The defendant entered group therapy for sexual offenders with Darlene Diamond-Bushue, M.A., in September 1999. She attended and participated in Diamond-Bushue's group for two years. On September 8, 2001, Diamond-Bushue discharged the defendant and authored a progress report which states that the defendant maintained her innocence through the course of treatment and was being discharged because she had reached maximum benefit as a result of her denial of guilt. Diamond-Bushue recommended that the defendant obtain individual therapy with a female sex offender specialist to address any unresolved issues. Again, nothing in the record demonstrates that the defendant engaged in the specialized individual therapy recommended by Diamond-Bushue in September 2001.

The defendant reentered group therapy with Diamond-Bushue on November 19, 2001, approximately one month after she had been discharged. Therapy continued until June 2002 and concluded in conjunction with the termination of her probation. Diamond-Bushue authored two additional documents during this second period of therapy with the defendant. The first document, dated March 25, 2002, entitled "Client Staffing Evaluation", was authored by Diamond-Bushue four months into this second period of therapy. Diamond-Bushue noted that the defendant had made progress in all the areas evaluated, including behavior control, group therapy involvement, understanding criminal thinking, and appreciation of the harm and costs of crimes. However, Diamond-Bushue noted that the defendant had made minimal or no progress in her ability to disclose her abusive history, and she recommended that the defendant continue in group therapy, which she did. Diamond-Bushue stated in her August 5, 2002, "Discharge Summary" that the defendant had consistently attended and actively participated in group therapy sessions and demonstrated knowledge and understanding of the concepts presented. Diamond-Bushue further stated that the defendant was able to confront other group members about their offenses and to provide insight. Nonetheless, at the end of the defendant's third and final year of probation and counseling, Diamond-Bushue discharged her "unsuccessfully" based on her "lack of accountability regarding sexual abuse allegations". She recommended that the defendant participate in a sex offender evaluation and a clinical polygraph examination to determine her level of risk to children. Like the individual therapy recommended by Kiel and Diamond-Bushue in 2001, there is no evidence in the record that reflects that the defendant participated in a sex offender evaluation or polygraph examination as recommended.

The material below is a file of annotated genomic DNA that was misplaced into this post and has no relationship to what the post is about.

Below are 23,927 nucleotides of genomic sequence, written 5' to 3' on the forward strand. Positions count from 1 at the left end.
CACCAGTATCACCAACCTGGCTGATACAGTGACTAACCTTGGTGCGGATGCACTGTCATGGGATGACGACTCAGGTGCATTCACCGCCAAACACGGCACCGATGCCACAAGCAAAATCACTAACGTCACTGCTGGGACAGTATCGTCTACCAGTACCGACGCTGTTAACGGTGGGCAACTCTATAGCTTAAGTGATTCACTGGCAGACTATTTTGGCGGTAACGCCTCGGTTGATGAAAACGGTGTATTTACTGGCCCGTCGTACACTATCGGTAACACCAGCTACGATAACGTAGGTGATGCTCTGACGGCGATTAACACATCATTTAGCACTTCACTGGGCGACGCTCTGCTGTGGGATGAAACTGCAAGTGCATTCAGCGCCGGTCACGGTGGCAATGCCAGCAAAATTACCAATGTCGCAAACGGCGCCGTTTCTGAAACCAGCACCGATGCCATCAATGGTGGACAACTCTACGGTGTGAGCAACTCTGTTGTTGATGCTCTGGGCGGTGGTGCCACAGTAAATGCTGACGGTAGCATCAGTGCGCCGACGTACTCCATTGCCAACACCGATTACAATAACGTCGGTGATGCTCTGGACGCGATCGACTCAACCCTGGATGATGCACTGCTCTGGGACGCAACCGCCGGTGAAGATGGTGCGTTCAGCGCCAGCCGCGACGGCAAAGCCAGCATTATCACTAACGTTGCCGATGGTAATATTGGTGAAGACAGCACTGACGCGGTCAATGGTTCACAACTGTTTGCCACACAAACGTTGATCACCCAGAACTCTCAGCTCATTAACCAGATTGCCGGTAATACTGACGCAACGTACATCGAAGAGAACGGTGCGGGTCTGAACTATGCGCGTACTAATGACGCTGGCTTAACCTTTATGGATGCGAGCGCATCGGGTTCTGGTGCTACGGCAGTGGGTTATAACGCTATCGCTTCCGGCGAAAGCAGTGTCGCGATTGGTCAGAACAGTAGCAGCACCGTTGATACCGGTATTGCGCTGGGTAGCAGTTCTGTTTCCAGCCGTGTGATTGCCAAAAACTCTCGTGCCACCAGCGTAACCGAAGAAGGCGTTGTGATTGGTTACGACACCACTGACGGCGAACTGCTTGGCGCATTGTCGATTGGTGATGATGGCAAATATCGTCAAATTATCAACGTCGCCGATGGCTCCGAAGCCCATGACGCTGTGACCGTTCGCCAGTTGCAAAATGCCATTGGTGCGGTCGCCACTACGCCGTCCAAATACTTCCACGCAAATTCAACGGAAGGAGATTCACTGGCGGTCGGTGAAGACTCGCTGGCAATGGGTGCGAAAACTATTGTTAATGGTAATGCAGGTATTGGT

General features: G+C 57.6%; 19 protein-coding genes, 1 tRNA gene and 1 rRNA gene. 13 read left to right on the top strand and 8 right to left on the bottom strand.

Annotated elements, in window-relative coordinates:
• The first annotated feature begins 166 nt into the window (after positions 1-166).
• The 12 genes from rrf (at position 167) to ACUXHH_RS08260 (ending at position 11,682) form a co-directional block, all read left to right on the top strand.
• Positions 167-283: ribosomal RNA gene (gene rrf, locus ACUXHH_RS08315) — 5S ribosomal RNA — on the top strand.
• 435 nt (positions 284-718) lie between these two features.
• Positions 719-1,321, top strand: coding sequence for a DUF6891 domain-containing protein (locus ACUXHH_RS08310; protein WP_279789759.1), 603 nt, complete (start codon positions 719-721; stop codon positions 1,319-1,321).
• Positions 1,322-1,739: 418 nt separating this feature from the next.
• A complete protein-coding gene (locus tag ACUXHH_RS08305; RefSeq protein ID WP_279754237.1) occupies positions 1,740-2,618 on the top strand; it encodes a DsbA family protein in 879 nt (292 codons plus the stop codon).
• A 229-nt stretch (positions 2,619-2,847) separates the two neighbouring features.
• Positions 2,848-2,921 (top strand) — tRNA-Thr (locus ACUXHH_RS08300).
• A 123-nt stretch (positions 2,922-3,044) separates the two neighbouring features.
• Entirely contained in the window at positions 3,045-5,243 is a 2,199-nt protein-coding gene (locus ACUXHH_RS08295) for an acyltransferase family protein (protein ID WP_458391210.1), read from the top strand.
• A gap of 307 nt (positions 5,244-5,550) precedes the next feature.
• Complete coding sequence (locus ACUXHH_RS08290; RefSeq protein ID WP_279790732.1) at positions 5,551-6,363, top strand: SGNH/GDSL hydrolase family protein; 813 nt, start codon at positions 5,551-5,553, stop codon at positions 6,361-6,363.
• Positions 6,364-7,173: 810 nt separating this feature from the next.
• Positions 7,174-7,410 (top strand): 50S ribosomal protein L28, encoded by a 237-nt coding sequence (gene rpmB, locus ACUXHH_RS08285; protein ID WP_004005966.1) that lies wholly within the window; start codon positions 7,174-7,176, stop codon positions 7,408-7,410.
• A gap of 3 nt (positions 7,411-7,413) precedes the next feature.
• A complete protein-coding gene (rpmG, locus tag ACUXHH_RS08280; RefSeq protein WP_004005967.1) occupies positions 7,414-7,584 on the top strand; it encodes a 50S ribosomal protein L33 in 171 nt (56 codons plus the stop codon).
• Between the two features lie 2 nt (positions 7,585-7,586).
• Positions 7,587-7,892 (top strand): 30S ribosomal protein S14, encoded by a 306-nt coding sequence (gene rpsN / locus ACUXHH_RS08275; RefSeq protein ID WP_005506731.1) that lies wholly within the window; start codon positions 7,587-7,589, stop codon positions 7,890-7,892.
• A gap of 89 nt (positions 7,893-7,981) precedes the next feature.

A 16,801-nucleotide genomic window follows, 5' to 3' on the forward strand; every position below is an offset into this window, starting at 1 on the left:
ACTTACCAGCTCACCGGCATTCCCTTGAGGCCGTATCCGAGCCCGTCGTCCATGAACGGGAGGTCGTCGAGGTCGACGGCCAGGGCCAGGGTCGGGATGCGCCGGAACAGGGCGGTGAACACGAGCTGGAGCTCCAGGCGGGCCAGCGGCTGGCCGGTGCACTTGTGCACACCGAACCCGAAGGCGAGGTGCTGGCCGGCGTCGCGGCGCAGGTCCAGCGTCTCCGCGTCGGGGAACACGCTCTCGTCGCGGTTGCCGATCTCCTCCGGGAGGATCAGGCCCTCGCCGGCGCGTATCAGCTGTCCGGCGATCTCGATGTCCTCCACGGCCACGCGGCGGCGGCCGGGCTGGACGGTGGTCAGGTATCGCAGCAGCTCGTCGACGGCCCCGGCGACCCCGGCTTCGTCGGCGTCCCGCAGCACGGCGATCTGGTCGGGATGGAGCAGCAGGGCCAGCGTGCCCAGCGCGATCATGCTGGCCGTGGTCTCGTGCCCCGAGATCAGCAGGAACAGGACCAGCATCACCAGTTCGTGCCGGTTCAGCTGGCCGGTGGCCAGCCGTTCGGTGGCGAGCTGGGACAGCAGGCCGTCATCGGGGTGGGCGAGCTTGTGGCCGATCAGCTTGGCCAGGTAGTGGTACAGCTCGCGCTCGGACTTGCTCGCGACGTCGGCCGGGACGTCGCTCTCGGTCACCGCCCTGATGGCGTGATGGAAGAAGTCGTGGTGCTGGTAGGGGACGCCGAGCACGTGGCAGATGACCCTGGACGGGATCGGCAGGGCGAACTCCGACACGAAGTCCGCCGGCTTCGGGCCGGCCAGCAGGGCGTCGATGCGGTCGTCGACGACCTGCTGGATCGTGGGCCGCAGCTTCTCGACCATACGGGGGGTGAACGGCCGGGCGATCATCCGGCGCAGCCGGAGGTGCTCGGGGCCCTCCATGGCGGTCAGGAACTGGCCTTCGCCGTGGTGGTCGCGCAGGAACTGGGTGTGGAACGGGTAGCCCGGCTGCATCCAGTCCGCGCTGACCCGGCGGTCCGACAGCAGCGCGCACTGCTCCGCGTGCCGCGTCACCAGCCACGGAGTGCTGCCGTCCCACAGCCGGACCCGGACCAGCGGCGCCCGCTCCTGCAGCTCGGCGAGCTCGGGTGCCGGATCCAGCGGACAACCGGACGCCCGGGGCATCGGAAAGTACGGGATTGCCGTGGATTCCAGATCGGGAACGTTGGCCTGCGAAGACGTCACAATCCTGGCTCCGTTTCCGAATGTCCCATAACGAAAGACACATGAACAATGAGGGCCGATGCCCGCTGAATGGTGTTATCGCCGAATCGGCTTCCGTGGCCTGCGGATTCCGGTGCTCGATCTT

During her second course of treatment with Diamond-Bushue, the defendant contacted Marie Clark, M.A., of the Behavioral Science Institute on November 5, 2001. It is not clear from the record whether she treated with Clark voluntarily. It is also not clear whether Clark specialized in female sex offenders, as had been recommended by Diamond-Bushue two months earlier. Regardless, it appears that the defendant did not obtain any therapy from Clark at all. She only completed an intake evaluation over the course of three appointments in November and December 2001.